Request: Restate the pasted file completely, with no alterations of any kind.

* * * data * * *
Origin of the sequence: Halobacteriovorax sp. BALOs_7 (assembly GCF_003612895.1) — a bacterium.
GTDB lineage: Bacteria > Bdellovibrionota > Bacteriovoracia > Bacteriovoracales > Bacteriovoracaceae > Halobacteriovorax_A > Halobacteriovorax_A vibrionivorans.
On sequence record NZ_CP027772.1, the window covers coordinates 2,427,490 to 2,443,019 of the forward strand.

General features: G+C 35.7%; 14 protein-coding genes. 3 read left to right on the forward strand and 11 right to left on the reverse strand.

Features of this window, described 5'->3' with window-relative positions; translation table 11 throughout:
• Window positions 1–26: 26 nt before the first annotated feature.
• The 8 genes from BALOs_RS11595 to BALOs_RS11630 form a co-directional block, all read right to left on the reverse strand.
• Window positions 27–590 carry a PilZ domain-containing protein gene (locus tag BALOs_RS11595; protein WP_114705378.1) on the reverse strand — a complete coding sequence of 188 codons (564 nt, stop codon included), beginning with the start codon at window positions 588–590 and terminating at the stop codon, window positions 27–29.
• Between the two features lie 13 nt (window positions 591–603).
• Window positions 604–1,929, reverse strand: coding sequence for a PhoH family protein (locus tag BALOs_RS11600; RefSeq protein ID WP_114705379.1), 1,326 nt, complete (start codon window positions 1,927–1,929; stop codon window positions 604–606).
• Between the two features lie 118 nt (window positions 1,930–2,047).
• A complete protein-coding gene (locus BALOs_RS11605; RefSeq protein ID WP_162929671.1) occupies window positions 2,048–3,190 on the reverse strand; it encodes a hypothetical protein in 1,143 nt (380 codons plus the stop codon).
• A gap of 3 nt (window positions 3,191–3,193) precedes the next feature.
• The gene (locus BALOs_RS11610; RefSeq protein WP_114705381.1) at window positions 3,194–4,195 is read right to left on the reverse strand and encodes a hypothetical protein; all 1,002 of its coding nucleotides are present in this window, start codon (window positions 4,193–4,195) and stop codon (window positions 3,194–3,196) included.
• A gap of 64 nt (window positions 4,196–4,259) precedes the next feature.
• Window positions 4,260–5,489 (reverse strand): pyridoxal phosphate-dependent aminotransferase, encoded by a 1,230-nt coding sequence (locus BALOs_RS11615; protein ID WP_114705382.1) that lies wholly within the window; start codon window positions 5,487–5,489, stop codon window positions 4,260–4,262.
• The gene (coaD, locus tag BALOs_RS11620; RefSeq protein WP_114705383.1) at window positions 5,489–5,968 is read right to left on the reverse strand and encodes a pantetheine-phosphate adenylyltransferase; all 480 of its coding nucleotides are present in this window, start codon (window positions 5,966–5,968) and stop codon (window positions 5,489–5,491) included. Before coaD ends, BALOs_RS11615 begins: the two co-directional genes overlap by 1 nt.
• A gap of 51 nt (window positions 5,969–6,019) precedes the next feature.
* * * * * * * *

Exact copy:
Origin of the sequence: Halobacteriovorax sp. BALOs_7 (assembly GCF_003612895.1) — a bacterium.
GTDB lineage: Bacteria > Bdellovibrionota > Bacteriovoracia > Bacteriovoracales > Bacteriovoracaceae > Halobacteriovorax_A > Halobacteriovorax_A vibrionivorans.
On sequence record NZ_CP027772.1, the window covers coordinates 2,427,490 to 2,443,019 of the forward strand.

General features: G+C 35.7%; 14 protein-coding genes. 3 read left to right on the forward strand and 11 right to left on the reverse strand.

Features of this window, described 5'->3' with window-relative positions; translation table 11 throughout:
• Window positions 1–26: 26 nt before the first annotated feature.
• The 8 genes from BALOs_RS11595 to BALOs_RS11630 form a co-directional block, all read right to left on the reverse strand.
• Window positions 27–590 carry a PilZ domain-containing protein gene (locus tag BALOs_RS11595; protein WP_114705378.1) on the reverse strand — a complete coding sequence of 188 codons (564 nt, stop codon included), beginning with the start codon at window positions 588–590 and terminating at the stop codon, window positions 27–29.
• Between the two features lie 13 nt (window positions 591–603).
• Window positions 604–1,929, reverse strand: coding sequence for a PhoH family protein (locus tag BALOs_RS11600; RefSeq protein ID WP_114705379.1), 1,326 nt, complete (start codon window positions 1,927–1,929; stop codon window positions 604–606).
• Between the two features lie 118 nt (window positions 1,930–2,047).
• A complete protein-coding gene (locus BALOs_RS11605; RefSeq protein ID WP_162929671.1) occupies window positions 2,048–3,190 on the reverse strand; it encodes a hypothetical protein in 1,143 nt (380 codons plus the stop codon).
• A gap of 3 nt (window positions 3,191–3,193) precedes the next feature.
• The gene (locus BALOs_RS11610; RefSeq protein WP_114705381.1) at window positions 3,194–4,195 is read right to left on the reverse strand and encodes a hypothetical protein; all 1,002 of its coding nucleotides are present in this window, start codon (window positions 4,193–4,195) and stop codon (window positions 3,194–3,196) included.
• A gap of 64 nt (window positions 4,196–4,259) precedes the next feature.
• Window positions 4,260–5,489 (reverse strand): pyridoxal phosphate-dependent aminotransferase, encoded by a 1,230-nt coding sequence (locus BALOs_RS11615; protein ID WP_114705382.1) that lies wholly within the window; start codon window positions 5,487–5,489, stop codon window positions 4,260–4,262.
• The gene (coaD, locus tag BALOs_RS11620; RefSeq protein WP_114705383.1) at window positions 5,489–5,968 is read right to left on the reverse strand and encodes a pantetheine-phosphate adenylyltransferase; all 480 of its coding nucleotides are present in this window, start codon (window positions 5,966–5,968) and stop codon (window positions 5,489–5,491) included. Before coaD ends, BALOs_RS11615 begins: the two co-directional genes overlap by 1 nt.
• A gap of 51 nt (window positions 5,969–6,019) precedes the next feature.